Porseleinberg Vintage 2021 – all about winter rains, summer heat and predictions

Porseleinberg winery is perched high on top of “Porcelain Mountain”, a rugged outcrop near Riebeek Kasteel in the Swartland.   To get to the winery is an adventure in itself, especially if you are a first-time visitor; the views and the wine make it all worth the effort though.

The reputation of Porseleinberg wines has grown steadily over the past few years and the wines from this enigmatic winery have a cult following amidst avid wine enthusiasts.     Porseleinberg Syrah is currently the highest rated Syrah in South Africa with 5-star ratings awarded in the Platter’s South African Wine Guide of 2012, 2014, 2016 and 2021.    Last year the acclaimed and well known international wine journalist, Tim Atkin, awarded the Porseleinberg 2018 Syrah an almost unheard of score of 100 points and he rated the wine as the overall Red Wine of the Year in his annual South African report.  (Tim Atkin South African Report 2020)

Porseleinberg:  The top Hilltop farm in the Swartland that yields South Africa’s most epic Syrah

 Winemaker Callie Louw is somewhat of an enigma – a down-to-earth no-fuss, no-nonsense kind of guy.   In the extreme terroir of Porseleinberg he manages with little intervention as possible to annually produce a truly unique Syrah with tremendous character and a remarkably Rhone-like structure.

“I think agteros kom ook in die kraal is this year’s motto,” said Callie Louw, when recently asked about the 2021 vintage.   “Most of the crop is still on the vines. Normally I would have been finished harvesting by now.   Harvest is much later this year with big lulls in between picking the different vineyards.”

Agteros kom ook in die kraal…most of the grapes are still on the vines

All about winter rains and summer heat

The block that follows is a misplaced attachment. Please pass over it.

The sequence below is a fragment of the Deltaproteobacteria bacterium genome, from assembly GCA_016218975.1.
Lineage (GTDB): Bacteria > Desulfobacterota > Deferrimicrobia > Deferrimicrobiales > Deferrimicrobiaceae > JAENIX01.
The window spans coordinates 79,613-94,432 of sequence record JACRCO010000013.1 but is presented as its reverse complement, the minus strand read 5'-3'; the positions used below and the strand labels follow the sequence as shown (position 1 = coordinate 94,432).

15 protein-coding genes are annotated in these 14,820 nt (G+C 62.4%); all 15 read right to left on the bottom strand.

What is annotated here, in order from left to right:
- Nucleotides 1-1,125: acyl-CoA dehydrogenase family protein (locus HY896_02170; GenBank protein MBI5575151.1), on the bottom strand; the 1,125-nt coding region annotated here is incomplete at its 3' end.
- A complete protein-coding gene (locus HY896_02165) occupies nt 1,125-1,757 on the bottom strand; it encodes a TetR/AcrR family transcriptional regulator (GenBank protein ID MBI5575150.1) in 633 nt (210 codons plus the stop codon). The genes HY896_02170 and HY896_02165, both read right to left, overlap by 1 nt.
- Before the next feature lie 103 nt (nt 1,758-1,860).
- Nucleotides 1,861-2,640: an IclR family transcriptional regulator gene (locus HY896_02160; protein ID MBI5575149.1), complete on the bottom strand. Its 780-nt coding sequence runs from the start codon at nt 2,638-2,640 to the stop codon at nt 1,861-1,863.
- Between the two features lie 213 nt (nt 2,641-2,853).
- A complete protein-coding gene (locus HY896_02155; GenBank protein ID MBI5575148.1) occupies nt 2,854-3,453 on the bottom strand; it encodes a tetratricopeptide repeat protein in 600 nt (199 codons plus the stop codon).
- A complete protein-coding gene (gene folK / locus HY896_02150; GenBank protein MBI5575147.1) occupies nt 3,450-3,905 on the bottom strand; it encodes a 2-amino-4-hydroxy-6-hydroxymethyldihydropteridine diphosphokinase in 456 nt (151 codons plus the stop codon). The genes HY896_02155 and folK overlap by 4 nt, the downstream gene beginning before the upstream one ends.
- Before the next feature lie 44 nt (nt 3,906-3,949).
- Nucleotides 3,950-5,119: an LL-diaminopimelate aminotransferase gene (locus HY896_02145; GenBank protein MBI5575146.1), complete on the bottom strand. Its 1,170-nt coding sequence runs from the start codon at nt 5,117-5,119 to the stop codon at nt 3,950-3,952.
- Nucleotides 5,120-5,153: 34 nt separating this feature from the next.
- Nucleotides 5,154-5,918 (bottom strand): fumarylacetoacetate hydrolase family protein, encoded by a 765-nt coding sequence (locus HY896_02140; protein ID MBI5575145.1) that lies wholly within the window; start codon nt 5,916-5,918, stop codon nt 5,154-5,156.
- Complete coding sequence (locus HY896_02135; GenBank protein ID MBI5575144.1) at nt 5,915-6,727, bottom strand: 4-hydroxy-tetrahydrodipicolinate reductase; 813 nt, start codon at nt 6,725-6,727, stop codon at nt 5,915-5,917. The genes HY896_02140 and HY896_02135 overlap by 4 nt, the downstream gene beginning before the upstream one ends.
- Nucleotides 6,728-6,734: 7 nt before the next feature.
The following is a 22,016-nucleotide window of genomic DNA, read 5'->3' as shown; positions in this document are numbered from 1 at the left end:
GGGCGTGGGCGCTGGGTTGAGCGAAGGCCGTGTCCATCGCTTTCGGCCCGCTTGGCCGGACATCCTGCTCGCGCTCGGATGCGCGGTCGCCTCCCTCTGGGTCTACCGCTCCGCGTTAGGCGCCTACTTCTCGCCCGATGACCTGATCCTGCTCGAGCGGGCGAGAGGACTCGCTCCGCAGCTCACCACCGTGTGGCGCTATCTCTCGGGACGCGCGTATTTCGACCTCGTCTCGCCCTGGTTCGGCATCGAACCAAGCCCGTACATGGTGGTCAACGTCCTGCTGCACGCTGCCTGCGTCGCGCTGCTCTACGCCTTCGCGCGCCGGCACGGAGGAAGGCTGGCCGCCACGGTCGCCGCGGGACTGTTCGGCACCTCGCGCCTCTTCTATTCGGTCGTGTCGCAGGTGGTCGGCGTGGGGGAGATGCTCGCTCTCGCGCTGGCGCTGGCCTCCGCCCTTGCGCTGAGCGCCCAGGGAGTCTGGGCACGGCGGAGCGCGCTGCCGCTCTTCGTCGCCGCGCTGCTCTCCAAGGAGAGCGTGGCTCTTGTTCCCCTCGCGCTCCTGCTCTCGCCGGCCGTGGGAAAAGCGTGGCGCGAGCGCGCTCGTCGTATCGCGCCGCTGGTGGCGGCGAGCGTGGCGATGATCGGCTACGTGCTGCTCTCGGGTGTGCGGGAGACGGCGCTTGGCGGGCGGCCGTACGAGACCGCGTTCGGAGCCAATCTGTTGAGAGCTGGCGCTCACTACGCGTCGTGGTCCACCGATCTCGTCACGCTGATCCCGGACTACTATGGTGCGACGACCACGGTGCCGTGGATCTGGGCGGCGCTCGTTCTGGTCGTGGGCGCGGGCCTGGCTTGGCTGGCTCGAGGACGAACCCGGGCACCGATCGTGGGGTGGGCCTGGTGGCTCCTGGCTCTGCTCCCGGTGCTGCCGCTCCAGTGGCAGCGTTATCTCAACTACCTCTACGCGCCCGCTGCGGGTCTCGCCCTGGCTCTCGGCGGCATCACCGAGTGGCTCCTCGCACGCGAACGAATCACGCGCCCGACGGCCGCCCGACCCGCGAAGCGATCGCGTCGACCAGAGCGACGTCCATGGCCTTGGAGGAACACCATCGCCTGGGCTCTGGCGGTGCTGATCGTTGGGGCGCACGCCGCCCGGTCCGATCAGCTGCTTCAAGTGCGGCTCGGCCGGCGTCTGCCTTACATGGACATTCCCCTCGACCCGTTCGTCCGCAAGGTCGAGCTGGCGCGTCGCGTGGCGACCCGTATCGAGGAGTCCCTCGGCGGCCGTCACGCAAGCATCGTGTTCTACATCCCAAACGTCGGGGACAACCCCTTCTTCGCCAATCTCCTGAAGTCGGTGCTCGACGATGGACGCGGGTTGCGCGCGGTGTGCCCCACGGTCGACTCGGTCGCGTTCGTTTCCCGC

Porseleinberg experienced good winter rains in 2020, but it was still about 50mm below the average rainfall for the year.    According to Callie the average rainfall for the past 6 years was +-350mm instead of the +-450mm per annum received on the farm in the past.    Fortunately, most of the dams in the area were full after winter, which was a great relief, heading into the coming warm and drier months. 

The end of the vines’ winter dormancy period was signalled with bud break in mid-September; but, it was very uneven. This was seen more so in the trellised vines than in the bush vines.

The humidity was high and with less wind than is normally experienced, resulting in a challenging year in terms of disease management with Downy Mildew being a constant threat.    Fortunately, the warmer days in October were a reprieve and this helped with disease relief, but it soon went back to cool, wind still days.  

“We had some heat at the end of January and early February as well as a few days during picking, but this must have been the coolest growing season that I have ever experienced during my time here in the Swartland.” says Callie. “With 60% of my crop still on the vines, the Goldmine vineyard will only be picked in March, which will be a first being this late in the harvest season.”

Winemaker Callie Louw behind the wheel of his favourite John Deere tractor

And predictions for the 2021 vintage

The first vines on Porseleinberg were planted back in 2010 and this year will be the first year that all the crops are bearing fruit.    To date, the seasonal crop seems larger than average and the quality looks very good.    Callie acknowledges that he is not one for making predictions, but he is confident that 2021 will turn out to be a great vintage resulting in long lived wines of excellent quality.

Porseleinberg is in the 2nd year of converting to organic farming in the vineyards and Callie recons that both farmlands will be certified organic by 2023.

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